Galloway Hoard yields exciting discovery

A rare rock crystal jar found wrapped in textiles as part of the Galloway Hoard has been conserved, yielding another exciting discovery.

By The Newsroom
Monday, 20th December 2021, 1:42 pm
The rock crystal jar found as part of the Galloway Hoard. Pic Neil Hanna
The rock crystal jar found as part of the Galloway Hoard. Pic Neil Hanna

A Latin inscription written in gold reveals the jar was made for a bishop named Hyguald.

Most of the Galloway Hoard is currently on display at Kirkcudbright Galleries, however, some material which was wrapped in extremely fragile, rarely surviving textiles, is undergoing careful conservation and meticulous research.

When first removed as a bundle the jar could be only partially glimpsed through its textile wrapping.

3D X-ray imaging produced in partnership with the British Museum allowed the object to be investigated within its wrapping without damaging it. This revealed that the base had an inscription.

The jar, which is around 5cm high and resembles an ornate perfume bottle, is thought to have had an ecclesiastical function.

It has now been carefully separated from its wrapping and the Latin inscription on the base, spelled out in gold letters, translates as ‘Bishop Hyguald had me made’.

It is the clearest evidence that some of the material in the hoard may have come from a church in the Anglo-Saxon kingdom of Northumbria, which included Dumfries and Galloway, and stretched as far north as Edinburgh and as far south as Sheffield.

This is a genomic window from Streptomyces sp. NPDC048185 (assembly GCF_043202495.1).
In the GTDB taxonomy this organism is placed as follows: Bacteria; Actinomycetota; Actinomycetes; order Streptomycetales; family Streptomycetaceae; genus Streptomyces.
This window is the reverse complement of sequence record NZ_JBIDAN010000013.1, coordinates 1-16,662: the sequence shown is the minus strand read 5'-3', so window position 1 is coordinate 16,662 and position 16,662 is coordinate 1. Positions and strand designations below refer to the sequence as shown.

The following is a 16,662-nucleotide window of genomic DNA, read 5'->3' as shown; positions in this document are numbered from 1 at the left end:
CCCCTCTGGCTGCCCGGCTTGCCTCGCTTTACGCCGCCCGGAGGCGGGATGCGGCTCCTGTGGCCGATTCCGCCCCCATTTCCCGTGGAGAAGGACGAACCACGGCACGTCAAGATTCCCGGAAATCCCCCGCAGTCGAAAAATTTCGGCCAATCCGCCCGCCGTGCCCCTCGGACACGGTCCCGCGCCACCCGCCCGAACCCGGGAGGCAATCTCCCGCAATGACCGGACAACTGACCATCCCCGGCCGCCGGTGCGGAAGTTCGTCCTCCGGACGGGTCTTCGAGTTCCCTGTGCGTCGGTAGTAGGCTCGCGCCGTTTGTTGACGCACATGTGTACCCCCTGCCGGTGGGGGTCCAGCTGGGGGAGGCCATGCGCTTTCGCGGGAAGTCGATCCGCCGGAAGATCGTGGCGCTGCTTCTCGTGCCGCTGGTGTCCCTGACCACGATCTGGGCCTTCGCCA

Professor Alex Woolf, senior lecturer at the University of St Andrews, said: “We don't know of a Bishop Hyguald, specifically, but our lists of Northumbrian bishops are incomplete after 810.

"It is accordingly – and frustratingly – difficult to be more precise but it may well be that what we’re looking at is an otherwise undocumented mid-9th century bishop of either Whithorn or Hexham.”

Dr Leslie Webster, former Keeper of Britain, Prehistory and Europe at the British Museum, added: “It’s a showcasing piece from a very high-status workshop, such as one that you might expect a bishop to have in one of his monasteries.

"I’ve seen a lot of Anglo-Saxon finds over the years, some of them amazing – but this absolutely knocks them all into a cocked hat!”

The exhibition, Galloway Hoard: Viking-age Treasure runs at Kirkcudbright Galleries until July 10.